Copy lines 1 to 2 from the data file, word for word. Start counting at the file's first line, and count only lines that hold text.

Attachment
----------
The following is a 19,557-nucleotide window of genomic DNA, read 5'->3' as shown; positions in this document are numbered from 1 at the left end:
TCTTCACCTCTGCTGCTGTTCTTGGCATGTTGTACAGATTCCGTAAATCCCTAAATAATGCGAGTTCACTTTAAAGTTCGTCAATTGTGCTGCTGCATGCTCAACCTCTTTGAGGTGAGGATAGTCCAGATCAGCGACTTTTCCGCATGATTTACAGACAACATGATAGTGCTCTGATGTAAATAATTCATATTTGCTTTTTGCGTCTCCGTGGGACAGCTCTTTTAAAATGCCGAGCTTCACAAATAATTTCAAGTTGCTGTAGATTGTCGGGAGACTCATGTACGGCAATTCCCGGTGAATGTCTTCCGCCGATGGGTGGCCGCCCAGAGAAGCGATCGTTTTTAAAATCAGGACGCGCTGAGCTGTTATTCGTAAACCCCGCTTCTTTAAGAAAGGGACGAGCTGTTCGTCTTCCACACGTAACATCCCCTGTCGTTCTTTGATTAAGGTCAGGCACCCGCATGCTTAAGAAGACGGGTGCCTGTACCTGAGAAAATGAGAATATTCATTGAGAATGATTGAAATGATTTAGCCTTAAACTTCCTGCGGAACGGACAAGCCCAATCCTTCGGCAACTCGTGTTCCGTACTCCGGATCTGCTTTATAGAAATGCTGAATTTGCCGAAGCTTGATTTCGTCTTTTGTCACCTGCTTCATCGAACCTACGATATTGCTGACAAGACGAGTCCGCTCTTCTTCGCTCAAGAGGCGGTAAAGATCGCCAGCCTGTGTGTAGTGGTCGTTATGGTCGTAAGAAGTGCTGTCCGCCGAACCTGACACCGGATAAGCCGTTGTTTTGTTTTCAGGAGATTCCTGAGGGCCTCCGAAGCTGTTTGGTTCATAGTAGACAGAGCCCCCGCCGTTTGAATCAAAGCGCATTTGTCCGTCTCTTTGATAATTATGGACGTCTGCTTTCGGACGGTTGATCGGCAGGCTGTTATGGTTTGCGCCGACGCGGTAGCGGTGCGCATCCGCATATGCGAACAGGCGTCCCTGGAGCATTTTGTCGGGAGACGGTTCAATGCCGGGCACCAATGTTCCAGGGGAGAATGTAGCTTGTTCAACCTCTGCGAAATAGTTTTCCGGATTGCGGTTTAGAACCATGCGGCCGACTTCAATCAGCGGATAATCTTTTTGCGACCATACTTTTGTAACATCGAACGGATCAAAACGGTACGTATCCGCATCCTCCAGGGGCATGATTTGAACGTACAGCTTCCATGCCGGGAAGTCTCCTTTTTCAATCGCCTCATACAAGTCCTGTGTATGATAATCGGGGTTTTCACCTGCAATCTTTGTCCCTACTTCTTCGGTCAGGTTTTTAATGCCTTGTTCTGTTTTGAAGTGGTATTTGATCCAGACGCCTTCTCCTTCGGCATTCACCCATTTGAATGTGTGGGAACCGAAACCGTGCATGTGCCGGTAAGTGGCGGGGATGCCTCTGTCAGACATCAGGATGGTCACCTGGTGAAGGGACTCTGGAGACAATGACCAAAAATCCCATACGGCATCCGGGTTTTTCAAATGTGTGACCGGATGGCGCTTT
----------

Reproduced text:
The following is a 19,557-nucleotide window of genomic DNA, read 5'->3' as shown; positions in this document are numbered from 1 at the left end:
TCTTCACCTCTGCTGCTGTTCTTGGCATGTTGTACAGATTCCGTAAATCCCTAAATAATGCGAGTTCACTTTAAAGTTCGTCAATTGTGCTGCTGCATGCTCAACCTCTTTGAGGTGAGGATAGTCCAGATCAGCGACTTTTCCGCATGATTTACAGACAACATGATAGTGCTCTGATGTAAATAATTCATATTTGCTTTTTGCGTCTCCGTGGGACAGCTCTTTTAAAATGCCGAGCTTCACAAATAATTTCAAGTTGCTGTAGATTGTCGGGAGACTCATGTACGGCAATTCCCGGTGAATGTCTTCCGCCGATGGGTGGCCGCCCAGAGAAGCGATCGTTTTTAAAATCAGGACGCGCTGAGCTGTTATTCGTAAACCCCGCTTCTTTAAGAAAGGGACGAGCTGTTCGTCTTCCACACGTAACATCCCCTGTCGTTCTTTGATTAAGGTCAGGCACCCGCATGCTTAAGAAGACGGGTGCCTGTACCTGAGAAAATGAGAATATTCATTGAGAATGATTGAAATGATTTAGCCTTAAACTTCCTGCGGAACGGACAAGCCCAATCCTTCGGCAACTCGTGTTCCGTACTCCGGATCTGCTTTATAGAAATGCTGAATTTGCCGAAGCTTGATTTCGTCTTTTGTCACCTGCTTCATCGAACCTACGATATTGCTGACAAGACGAGTCCGCTCTTCTTCGCTCAAGAGGCGGTAAAGATCGCCAGCCTGTGTGTAGTGGTCGTTATGGTCGTAAGAAGTGCTGTCCGCCGAACCTGACACCGGATAAGCCGTTGTTTTGTTTTCAGGAGATTCCTGAGGGCCTCCGAAGCTGTTTGGTTCATAGTAGACAGAGCCCCCGCCGTTTGAATCAAAGCGCATTTGTCCGTCTCTTTGATAATTATGGACGTCTGCTTTCGGACGGTTGATCGGCAGGCTGTTATGGTTTGCGCCGACGCGGTAGCGGTGCGCATCCGCATATGCGAACAGGCGTCCCTGGAGCATTTTGTCGGGAGACGGTTCAATGCCGGGCACCAATGTTCCAGGGGAGAATGTAGCTTGTTCAACCTCTGCGAAATAGTTTTCCGGATTGCGGTTTAGAACCATGCGGCCGACTTCAATCAGCGGATAATCTTTTTGCGACCATACTTTTGTAACATCGAACGGATCAAAACGGTACGTATCCGCATCCTCCAGGGGCATGATTTGAACGTACAGCTTCCATGCCGGGAAGTCTCCTTTTTCAATCGCCTCATACAAGTCCTGTGTATGATAATCGGGGTTTTCACCTGCAATCTTTGTCCCTACTTCTTCGGTCAGGTTTTTAATGCCTTGTTCTGTTTTGAAGTGGTATTTGATCCAGACGCCTTCTCCTTCGGCATTCACCCATTTGAATGTGTGGGAACCGAAACCGTGCATGTGCCGGTAAGTGGCGGGGATGCCTCTGTCAGACATCAGGATGGTCACCTGGTGAAGGGACTCTGGAGACAATGACCAAAAATCCCATACGGCATCCGGGTTTTTCAAATGTGTGACCGGATGGCGCTTT